Another day of the Air Show and Poole bay was full of boats eagerly anticipating the spectacular display in the blue skies above on Saturday (September 1st).
Poole lifeboat was out and about on preventative exercise, when just before noon UK Coastguard tasked the lifeboat to search for a carrier, this is the term for when possibly a person has blocked their radio, which in turn blocks the airwaves so that nobody else can communicate, this occurrence blocked signals from 3 Ariel’s, which may have been faulty equipment or a genuine accident, either way it needed to be cleared as if there was an emergency for real, it would not be picked up over the radio.
The Lifeboat was able to trace the position of the carrier by DF (Direction Finding) using VHF, the lifeboat found the vessel south west of the exclusion zone on the west side of Bournemouth Pier and advised the occupants that they were blocking the channel and to turn the radio off which they did.
The lifeboat was then tasked alongside Mudeford Lifeboat to assist a 16ft motorboat with three people on-board that had broken down, one of the casualties was suffering with sea sickness. There was a slight chop in Poole Bay with a southerly wind, but due to the vast amount of vessels all jockeying for a good viewing position, there was quite a bit of wash, around the exclusion zone.
Mudeford lifeboat crew conveyed the poorly casualty onto their lifeboat and transferred her to Bournemouth Pier, whilst Poole Lifeboat checked that everyone else was okay and towed the broken down vessel back to a mooring at North Haven inside Poole Harbour.
As the Poole lifeboat was heading down the channel back to the station, communication came other the radio that a person ashore had reported a fire on a boat 20 metres off Old Harry, so the UK Coastguard tasked Poole Lifeboat to respond immediately, this report had also been confirmed by a Search and Rescue helicopter that was on passage. The lifeboat began an extensive search but there was no evidence of anything untoward, the volunteers checked out the vessels moored in the area and one of them did acknowledge that they had just had a barbeque on deck which could have explained the smoke.
It was put down as a call with good intent and as nobody was imminent danger the lifeboat returned back to station, after refuelling the lifeboat was ready for service by 6.30pm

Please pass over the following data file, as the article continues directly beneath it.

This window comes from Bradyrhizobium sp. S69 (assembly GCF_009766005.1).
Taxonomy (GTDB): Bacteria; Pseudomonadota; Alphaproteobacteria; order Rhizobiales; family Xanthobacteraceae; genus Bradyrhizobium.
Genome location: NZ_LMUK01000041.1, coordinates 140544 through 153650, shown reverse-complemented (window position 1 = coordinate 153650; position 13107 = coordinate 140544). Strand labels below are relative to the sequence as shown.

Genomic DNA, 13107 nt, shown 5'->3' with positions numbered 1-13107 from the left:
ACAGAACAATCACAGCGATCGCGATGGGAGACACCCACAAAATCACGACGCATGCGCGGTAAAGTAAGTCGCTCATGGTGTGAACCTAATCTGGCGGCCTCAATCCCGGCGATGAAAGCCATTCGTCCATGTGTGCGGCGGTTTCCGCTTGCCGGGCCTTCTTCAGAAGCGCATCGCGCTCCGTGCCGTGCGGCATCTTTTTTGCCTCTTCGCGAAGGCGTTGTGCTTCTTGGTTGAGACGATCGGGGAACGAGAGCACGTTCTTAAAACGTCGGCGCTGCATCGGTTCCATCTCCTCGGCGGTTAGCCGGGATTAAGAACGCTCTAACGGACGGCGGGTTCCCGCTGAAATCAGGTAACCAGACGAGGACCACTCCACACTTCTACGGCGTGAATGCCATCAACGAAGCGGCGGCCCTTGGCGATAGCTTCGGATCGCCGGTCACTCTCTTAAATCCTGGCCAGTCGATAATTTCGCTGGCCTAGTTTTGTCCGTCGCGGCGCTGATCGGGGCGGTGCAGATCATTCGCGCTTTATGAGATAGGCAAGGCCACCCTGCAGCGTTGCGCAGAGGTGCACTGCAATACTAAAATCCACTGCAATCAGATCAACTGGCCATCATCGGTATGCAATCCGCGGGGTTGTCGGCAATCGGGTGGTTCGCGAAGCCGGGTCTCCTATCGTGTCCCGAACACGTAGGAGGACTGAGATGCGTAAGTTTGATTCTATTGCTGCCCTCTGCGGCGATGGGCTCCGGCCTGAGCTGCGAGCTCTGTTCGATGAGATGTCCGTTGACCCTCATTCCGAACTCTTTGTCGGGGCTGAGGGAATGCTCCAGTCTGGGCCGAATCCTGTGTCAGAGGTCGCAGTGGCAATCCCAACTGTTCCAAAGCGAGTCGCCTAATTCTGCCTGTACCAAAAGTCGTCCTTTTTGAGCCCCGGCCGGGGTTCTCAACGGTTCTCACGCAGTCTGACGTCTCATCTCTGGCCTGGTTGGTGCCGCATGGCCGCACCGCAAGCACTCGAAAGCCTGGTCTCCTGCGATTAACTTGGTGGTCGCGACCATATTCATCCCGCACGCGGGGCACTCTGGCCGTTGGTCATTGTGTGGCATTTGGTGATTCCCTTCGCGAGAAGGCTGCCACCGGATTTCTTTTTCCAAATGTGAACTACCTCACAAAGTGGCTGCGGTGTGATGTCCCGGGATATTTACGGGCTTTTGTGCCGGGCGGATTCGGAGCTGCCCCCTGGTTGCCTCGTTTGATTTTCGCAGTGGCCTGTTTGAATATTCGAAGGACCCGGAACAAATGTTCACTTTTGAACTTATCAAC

Key facts about the RNLI
The Royal National Lifeboat Institution is the charity that saves lives at sea. Our volunteers provide a 24-hour search and rescue service in the United Kingdom and Ireland from 238 lifeboat stations, including four along the River Thames and inland lifeboat stations at Loch Ness, Lough Derg, Enniskillen and Lough Ree. Additionally the RNLI has more than 1,000 lifeguards on over 240 beaches around the UK and operates a specialist flood rescue team, which can respond anywhere across the UK and Ireland when inland flooding puts lives at risk.
The RNLI relies on public donations and legacies to maintain its rescue service. As a charity it is separate from, but works alongside, government-controlled and funded coastguard services. Since the RNLI was founded in 1824 our lifeboat crews and lifeguards have saved at least 140,000 lives. Volunteers make up 95% of the charity, including 4,600 volunteer lifeboat crew members and 3,000 volunteer shore crew. Additionally, tens of thousands of other dedicated volunteers raise funds and awareness, give safety advice, and help in our museums, shops and offices.
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Contacting the RNLI - public enquiries
Members of the public may contact the RNLI on 0300 300 9990 or by email.
The RNLI is a charity registered in England and Wales (209603) and Scotland (SC037736). Charity number 20003326 in the Republic of Ireland